|Publication type:||Conference poster|
|Type of review:||Peer review (abstract)|
|Title:||How does sweetness taste? : an exploratory case study on the changeability of the sweet taste threshold in children in school setting|
|Conference details:||EUROSENSE 2020 : 9th European Conference on Sensory and Consumer Research, online, 13-16 December 2020|
|Subjects:||Sweet taste; Children; Threshold|
|Subject (DDC):||150: Psychology |
664: Food technology
|Abstract:||Overweight and obesity are a growing global concern in children, which might be linked to sweetness preference of children. While data on sweetness preference in children is available, little research has been done on sweet taste thresholds (STT). The aim of this study was to investigate whether the STT can be changed (reduced) in children and whether an implementation is feasible within school settings. In an explorative case study (n=40), STT in children (10-14 years) were determined in a school setting. As pre-test the taste thresholds of the children were captured, according to ISO standard 3972, with 9 concentrations of 0.34 - 12 g sucrose/litre. The concentrations from 1-9 in ascending order were given to school children, no re-tasting was allowed. A 14-day sensitization phase served as an intervention, during which the children received an apple drink developed for this purpose for tasting on weekdays. The sugar concentration of the apple drink was reduced daily by 10% of the previous value. Finally, a second STT was carried out with the same children. Weight, height, origin, of children were not collected. A trend towards a reduction of the STT can be seen, yet it was statistically insignificant. The implementation of the sensitization in everyday school life has turned out to be positive. Organizational as well as methodical arrangements in school settings are feasible. A change (reduction) of STT tends to be possible. Interventions with elements of nutritional education are feasible in school settings and could be part of further research. Further studies are needed that consider the complexity of the change of STT with respect to the influence of intervention environments or duration.|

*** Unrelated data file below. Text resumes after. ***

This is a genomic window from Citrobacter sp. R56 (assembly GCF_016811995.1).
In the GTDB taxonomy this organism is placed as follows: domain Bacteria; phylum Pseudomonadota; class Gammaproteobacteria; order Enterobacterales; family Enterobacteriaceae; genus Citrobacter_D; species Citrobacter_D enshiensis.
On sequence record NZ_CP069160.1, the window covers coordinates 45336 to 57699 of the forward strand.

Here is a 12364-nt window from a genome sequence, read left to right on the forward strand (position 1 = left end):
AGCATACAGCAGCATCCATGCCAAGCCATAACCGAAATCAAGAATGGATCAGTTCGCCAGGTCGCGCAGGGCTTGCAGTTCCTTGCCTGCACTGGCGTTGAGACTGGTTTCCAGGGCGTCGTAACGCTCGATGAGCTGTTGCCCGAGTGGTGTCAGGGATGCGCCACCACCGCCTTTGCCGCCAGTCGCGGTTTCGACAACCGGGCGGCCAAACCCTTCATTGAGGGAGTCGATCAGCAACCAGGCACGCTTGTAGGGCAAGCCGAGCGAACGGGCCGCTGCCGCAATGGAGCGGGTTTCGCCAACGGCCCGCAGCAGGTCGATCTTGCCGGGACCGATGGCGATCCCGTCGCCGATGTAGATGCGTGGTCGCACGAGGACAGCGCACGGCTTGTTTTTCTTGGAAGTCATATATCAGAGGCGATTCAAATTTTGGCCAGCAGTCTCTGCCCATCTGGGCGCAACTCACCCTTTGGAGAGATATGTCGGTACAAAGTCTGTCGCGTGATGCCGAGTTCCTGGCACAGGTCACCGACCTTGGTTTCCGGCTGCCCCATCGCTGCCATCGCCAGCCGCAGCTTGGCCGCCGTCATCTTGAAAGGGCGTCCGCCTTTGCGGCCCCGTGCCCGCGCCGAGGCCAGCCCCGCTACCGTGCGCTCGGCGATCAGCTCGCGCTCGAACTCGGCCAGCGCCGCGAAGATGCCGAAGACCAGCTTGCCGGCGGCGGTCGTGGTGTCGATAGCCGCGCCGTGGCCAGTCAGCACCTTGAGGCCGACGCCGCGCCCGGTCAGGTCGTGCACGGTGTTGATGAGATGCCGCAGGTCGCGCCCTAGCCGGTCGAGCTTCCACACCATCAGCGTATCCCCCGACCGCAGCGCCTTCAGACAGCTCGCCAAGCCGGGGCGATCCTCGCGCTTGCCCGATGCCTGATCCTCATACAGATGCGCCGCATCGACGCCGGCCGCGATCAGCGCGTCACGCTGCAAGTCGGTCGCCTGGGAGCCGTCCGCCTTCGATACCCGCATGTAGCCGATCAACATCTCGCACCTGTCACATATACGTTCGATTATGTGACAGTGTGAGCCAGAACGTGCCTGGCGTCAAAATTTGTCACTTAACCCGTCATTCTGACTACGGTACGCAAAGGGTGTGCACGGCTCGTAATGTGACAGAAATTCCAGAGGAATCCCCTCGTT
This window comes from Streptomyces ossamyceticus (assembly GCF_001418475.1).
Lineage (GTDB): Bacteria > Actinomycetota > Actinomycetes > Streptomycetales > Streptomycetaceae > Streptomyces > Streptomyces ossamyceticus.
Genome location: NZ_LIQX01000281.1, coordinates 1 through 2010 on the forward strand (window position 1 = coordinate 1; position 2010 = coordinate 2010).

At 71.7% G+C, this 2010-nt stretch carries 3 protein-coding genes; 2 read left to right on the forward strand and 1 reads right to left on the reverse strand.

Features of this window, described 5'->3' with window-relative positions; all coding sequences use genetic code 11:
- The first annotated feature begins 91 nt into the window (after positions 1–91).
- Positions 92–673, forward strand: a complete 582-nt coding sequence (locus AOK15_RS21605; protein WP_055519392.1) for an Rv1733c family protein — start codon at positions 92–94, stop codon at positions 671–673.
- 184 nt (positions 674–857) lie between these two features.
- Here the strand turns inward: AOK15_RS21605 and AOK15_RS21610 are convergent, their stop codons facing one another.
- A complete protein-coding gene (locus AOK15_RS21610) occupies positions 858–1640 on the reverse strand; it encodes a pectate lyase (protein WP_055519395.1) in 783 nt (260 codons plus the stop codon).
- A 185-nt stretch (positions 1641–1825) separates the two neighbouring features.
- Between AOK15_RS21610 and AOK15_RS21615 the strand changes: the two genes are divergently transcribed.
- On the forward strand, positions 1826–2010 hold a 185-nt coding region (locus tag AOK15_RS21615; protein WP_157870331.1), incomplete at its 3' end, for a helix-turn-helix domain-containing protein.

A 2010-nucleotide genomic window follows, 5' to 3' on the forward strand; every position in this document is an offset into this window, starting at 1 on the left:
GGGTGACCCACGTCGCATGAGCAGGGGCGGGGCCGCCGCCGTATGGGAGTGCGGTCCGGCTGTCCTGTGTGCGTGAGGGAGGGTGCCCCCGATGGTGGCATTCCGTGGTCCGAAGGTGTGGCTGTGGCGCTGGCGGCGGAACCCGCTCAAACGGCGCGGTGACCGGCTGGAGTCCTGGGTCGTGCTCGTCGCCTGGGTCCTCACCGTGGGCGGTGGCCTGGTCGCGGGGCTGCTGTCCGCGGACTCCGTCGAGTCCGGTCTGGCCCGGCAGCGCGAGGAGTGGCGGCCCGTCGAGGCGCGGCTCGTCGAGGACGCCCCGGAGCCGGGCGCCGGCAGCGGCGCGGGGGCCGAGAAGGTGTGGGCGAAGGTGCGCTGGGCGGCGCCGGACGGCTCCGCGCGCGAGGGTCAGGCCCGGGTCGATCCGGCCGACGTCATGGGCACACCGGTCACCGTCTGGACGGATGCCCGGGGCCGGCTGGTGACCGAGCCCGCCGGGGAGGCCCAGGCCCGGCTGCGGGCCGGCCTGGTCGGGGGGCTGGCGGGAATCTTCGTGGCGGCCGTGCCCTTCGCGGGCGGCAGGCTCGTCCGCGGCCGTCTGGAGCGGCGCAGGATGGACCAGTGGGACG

|Fulltext version:||Published version|
|License (according to publishing contract):||Licence according to publishing contract|
|Departement:||Life Sciences and Facility Management|
|Organisational Unit:||Institute of Food and Beverage Innovation (ILGI)|
|Appears in collections:||Publikationen Life Sciences und Facility Management|
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